Yerba santa is a sticky-leafed evergreen that is native to the American Southwest. It was given its name ("holy weed") by Spanish priests impressed with its medicinal properties. The aromatic leaves were boiled to make a tea to treat coughs, colds, asthma, pleurisy, tuberculosis, and pneumonia, and a poultice of the leaves was applied to painful joints.
Unlike many medicinal herbs, yerba santa actually has a pleasant taste. It has been used as a general food flavoring and in cough syrups to disguise the bad taste of other ingredients.
Yerba santa is often used for the treatment of the common cold, as well as chronic respiratory problems such as bronchitis and asthma. Unfortunately, there is no meaningful scientific evidence to indicate that it is effective. About the most that can be said scientifically is that one of its constituents, eriodictyol, might have mild expectorant properties.1
Topical yerba santa has been recommended as a treatment for poison ivy.2
Yerba santa tea may be made by adding 1 teaspoon of crushed leaves to a cup of boiling water and steeping for half an hour. However, many of its resinous constituents do not dissolve in water, and for that reason alcoholic tinctures of yerba santa are commonlyh used.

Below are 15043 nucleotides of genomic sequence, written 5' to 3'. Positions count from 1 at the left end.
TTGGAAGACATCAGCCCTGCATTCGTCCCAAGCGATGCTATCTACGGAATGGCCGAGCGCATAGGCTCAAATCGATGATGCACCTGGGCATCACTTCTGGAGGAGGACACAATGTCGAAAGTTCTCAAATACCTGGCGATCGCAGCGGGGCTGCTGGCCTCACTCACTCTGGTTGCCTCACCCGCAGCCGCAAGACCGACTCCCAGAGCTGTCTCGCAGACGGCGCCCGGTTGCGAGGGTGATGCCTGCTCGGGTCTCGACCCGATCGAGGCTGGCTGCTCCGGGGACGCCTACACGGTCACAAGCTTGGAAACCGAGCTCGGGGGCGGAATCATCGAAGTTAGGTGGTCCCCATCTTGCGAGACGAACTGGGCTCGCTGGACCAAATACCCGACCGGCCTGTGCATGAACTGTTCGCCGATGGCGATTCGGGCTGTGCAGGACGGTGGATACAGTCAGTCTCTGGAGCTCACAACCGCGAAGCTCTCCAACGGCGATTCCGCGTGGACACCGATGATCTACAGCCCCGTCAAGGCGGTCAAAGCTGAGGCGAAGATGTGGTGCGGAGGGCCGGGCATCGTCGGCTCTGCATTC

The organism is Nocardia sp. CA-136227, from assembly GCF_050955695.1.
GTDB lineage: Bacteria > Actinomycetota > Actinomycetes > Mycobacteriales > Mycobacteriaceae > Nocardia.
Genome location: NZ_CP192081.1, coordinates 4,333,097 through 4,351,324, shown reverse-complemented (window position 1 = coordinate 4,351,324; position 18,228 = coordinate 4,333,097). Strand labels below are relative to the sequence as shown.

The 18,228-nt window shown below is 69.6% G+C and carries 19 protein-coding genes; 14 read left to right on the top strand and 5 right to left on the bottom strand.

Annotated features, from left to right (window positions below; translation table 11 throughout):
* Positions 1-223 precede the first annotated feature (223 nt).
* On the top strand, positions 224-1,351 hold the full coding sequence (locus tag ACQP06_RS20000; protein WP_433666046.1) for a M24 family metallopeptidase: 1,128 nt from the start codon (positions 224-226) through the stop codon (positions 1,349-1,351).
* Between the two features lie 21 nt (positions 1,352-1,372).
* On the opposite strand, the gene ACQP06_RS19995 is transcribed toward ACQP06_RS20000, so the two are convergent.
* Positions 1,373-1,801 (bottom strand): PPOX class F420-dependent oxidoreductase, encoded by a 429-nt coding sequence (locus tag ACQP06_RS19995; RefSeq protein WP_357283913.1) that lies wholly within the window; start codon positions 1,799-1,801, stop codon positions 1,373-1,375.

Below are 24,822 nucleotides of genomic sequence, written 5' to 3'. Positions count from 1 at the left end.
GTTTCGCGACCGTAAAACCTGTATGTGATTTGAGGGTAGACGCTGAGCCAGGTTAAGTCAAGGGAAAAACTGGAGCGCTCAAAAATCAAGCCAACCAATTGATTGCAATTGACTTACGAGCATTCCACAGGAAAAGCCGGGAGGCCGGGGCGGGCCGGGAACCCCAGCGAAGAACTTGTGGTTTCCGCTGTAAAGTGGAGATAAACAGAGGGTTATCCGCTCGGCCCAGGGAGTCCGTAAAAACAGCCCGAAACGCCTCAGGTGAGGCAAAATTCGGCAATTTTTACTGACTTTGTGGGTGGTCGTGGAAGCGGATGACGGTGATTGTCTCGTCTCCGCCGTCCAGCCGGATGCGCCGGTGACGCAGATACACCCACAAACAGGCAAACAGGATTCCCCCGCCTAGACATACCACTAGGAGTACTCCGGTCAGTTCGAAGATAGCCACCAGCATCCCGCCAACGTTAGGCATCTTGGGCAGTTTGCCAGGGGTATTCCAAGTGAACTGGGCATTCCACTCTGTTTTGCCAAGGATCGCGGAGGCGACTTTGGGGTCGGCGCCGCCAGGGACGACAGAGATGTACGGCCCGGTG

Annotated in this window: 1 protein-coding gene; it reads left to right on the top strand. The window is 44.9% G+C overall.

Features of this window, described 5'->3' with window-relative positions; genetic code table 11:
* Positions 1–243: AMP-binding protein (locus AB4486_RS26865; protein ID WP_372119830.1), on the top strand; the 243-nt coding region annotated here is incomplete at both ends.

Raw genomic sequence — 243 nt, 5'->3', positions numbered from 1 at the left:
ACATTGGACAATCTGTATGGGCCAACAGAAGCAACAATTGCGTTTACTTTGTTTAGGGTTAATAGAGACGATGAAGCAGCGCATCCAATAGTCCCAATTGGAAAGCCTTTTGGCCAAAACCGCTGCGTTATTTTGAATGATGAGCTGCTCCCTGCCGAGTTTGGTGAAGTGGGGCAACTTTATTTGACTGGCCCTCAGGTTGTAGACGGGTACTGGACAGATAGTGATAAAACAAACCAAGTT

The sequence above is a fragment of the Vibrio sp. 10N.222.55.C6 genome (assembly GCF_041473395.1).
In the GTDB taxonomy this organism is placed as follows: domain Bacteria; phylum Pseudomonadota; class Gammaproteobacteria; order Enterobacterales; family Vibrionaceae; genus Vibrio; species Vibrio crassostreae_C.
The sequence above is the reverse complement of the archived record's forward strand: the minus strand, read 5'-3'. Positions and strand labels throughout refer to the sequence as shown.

Yerba santa is on the FDAs GRAS (generally recognized as safe) list for use as a food flavoring. There have been no reports of significant side effects or adverse reactions,3 except for the inevitable occasional allergic reaction. Nonetheless, safety in young children, pregnant or nursing women, or those with severe liver or kidney disease has not been established.
1. Review of Natural Products. St. Louis, MO: Facts and Comparisons; 1991: Yerba Santa monograph.
2. Tierra M. The Way of Herbs. New York, NY: Pocket Books; 1990:254.
3. Review of Natural Products. St. Louis, MO: Facts and Comparisons; 1991: Yerba Santa monograph.
Last reviewed September 2014 by EBSCO CAM Review Board
Last Updated: 9/18/2014